Oct. 8 (Bloomberg) -- The New York Yankees and Texas Rangers made home field a disadvantage, winning their first two playoff games on the road and leaving the Minnesota Twins and Tampa Bay Rays on the brink of elimination.
Lance Berkman drove in two runs with a home run and a double to lead the Yankees to a 5-2 win in Minnesota and a 2-0 lead in their best-of-five American League Division Series. Texas also took a two-game lead by winning 6-0 yesterday in St. Petersburg, Florida.
“We’ve got a big hill to climb,” Twins manager Ron Gardenhire, who was ejected in the seventh inning, said in a news conference. “It’s very disappointing in front of our fans here to lose two ballgames.”
In the National League, Tim Lincecum pitched a two-hitter to lead the host San Francisco Giants to a 1-0 win against the Atlanta Braves in the opening game of their playoff series.
Lincecum had 14 strikeouts in his postseason debut, allowing only Omar Infante’s double to open the game and Brian McCann’s double in the seventh inning. Cody Ross had a run-scoring single in the fourth for the Giants.
“Everything just went where it was supposed to,” Lincecum said in a televised interview. “Things happened the way they should have.”
Lincecum, 26, had the most strikeouts in a postseason game since Roger Clemens had 15 for the Yankees in the 2000 AL Championship Series against the Seattle Mariners.
The other NL series resumes tonight with Philadelphia trying to take a 2-0 lead against the Cincinnati Reds, who are still looking for their first hit of the postseason after getting no-hit by Roy Halladay in the opener.
The Giants and Braves play Game 2 of their series tonight in San Francisco. The two AL series resume tomorrow in New York and Arlington, Texas, with the Yankees and Rangers each needing one more win to advance to the AL Championship Series.
The only team to win a best-of-five playoff series after losing the first two games at home was the 2001 Yankees.
Andy Pettitte picked up his 19th postseason win, extending his Major League Baseball record, as the Yankees rallied for the second straight game against the Twins.
Berkman, who was traded from the Houston Astros to the Yankees on July 31, hit a solo home run off former Yankee Carl Pavano in the fifth inning and snapped a 2-2 tie with a run-scoring double in the seventh at Target Field in Minneapolis.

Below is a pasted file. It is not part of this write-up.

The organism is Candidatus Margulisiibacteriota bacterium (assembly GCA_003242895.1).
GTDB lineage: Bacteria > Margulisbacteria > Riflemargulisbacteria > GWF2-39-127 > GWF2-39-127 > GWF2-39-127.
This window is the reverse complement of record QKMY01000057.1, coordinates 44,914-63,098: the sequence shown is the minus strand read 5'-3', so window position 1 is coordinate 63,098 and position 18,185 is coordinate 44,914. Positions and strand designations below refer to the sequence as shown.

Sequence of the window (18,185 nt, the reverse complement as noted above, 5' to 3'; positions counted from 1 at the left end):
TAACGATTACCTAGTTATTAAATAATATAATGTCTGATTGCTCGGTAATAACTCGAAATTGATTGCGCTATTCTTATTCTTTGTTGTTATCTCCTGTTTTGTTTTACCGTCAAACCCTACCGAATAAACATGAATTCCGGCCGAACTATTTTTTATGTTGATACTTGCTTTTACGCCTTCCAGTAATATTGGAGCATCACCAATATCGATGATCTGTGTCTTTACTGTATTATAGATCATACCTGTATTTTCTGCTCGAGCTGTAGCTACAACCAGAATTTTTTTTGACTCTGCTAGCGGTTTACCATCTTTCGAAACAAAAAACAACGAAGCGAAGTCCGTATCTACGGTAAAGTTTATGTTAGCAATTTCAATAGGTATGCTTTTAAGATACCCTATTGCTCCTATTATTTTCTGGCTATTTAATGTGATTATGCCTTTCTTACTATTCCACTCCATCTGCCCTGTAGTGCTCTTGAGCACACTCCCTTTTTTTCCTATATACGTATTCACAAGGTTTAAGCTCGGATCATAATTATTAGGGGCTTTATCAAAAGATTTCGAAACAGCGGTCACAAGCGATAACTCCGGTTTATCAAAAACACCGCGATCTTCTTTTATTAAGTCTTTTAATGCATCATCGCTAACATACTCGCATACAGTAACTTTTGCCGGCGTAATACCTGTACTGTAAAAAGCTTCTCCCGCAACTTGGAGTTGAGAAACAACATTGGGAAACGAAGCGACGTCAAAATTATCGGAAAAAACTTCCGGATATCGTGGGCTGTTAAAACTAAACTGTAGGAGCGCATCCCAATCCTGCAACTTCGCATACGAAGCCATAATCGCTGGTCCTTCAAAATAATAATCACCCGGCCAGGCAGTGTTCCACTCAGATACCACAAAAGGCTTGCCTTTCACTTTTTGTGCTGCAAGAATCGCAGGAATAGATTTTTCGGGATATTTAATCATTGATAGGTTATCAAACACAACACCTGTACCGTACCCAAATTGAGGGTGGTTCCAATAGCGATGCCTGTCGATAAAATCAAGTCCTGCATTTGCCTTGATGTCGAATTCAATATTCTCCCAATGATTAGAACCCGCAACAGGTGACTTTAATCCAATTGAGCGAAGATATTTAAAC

“That’s why I wanted to come over here, was just the chance to play in these games,” Berkman said in a news conference. “I just want to be able to contribute and maybe help us win a few games here in October.”
Berkman drove in the go-ahead run one pitch after Pavano thought he had a strikeout on a fastball on the inside corner. After the hit, Gardenhire was ejected for arguing the call with home plate umpire Hunter Wendelstedt.
Gardenhire’s ejection came hours after Rays manager Joe Maddon was thrown out of his team’s loss for arguing a similar two-strike call. They were the first managers ejected in the postseason since Atlanta’s Bobby Cox in 2005.
At Tropicana Field, C.J. Wilson and two relievers combined on a two-hit shutout for Texas, the only current major league franchise that hasn’t won a postseason series. Michael Young and Ian Kinsler hit home runs for the Rangers.
The Rays, who led the AL with 96 wins during the regular season, managed one run in losing the first two games of the series at home. The AL East champions, who were shut down by Cliff Lee in a 5-1 opening-game loss, now need to win three straight to extend their season.
“Cliff is a better version of me,” Wilson said in a news conference. “He throws a little bit harder, he’s a little taller, has a little bit smaller waist, so I try to follow his lead on a lot of stuff.”
With the Rangers leading 2-0 in the fifth inning, Rays reliever Chad Qualls replaced starting pitcher James Shields and gave up a three-run homer to Young. It came one pitch after umpires ruled Young checked his swing on a two-strike pitch. Maddon was ejected for disputing the call.
“I really thought he had been struck out,” Maddon said. “It’s really hard to yell from the dugout. Nobody can hear you, so I had to go out to the mound and make my point.”
The Rangers already have won twice as many games this postseason as in their previous 49 years, when they went 1-9 in the playoffs.
To contact the editor responsible for this story: Michael Sillup at email@example.com